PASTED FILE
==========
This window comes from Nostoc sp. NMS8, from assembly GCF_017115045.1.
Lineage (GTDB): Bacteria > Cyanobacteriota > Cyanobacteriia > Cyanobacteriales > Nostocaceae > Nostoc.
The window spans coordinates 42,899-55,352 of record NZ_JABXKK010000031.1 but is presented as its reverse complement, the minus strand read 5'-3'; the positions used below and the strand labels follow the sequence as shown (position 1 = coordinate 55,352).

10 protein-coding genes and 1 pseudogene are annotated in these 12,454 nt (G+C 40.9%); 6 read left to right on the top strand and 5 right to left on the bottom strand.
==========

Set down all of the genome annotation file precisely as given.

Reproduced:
This window comes from Nostoc sp. NMS8, from assembly GCF_017115045.1.
Lineage (GTDB): Bacteria > Cyanobacteriota > Cyanobacteriia > Cyanobacteriales > Nostocaceae > Nostoc.
The window spans coordinates 42,899-55,352 of record NZ_JABXKK010000031.1 but is presented as its reverse complement, the minus strand read 5'-3'; the positions used below and the strand labels follow the sequence as shown (position 1 = coordinate 55,352).

10 protein-coding genes and 1 pseudogene are annotated in these 12,454 nt (G+C 40.9%); 6 read left to right on the top strand and 5 right to left on the bottom strand.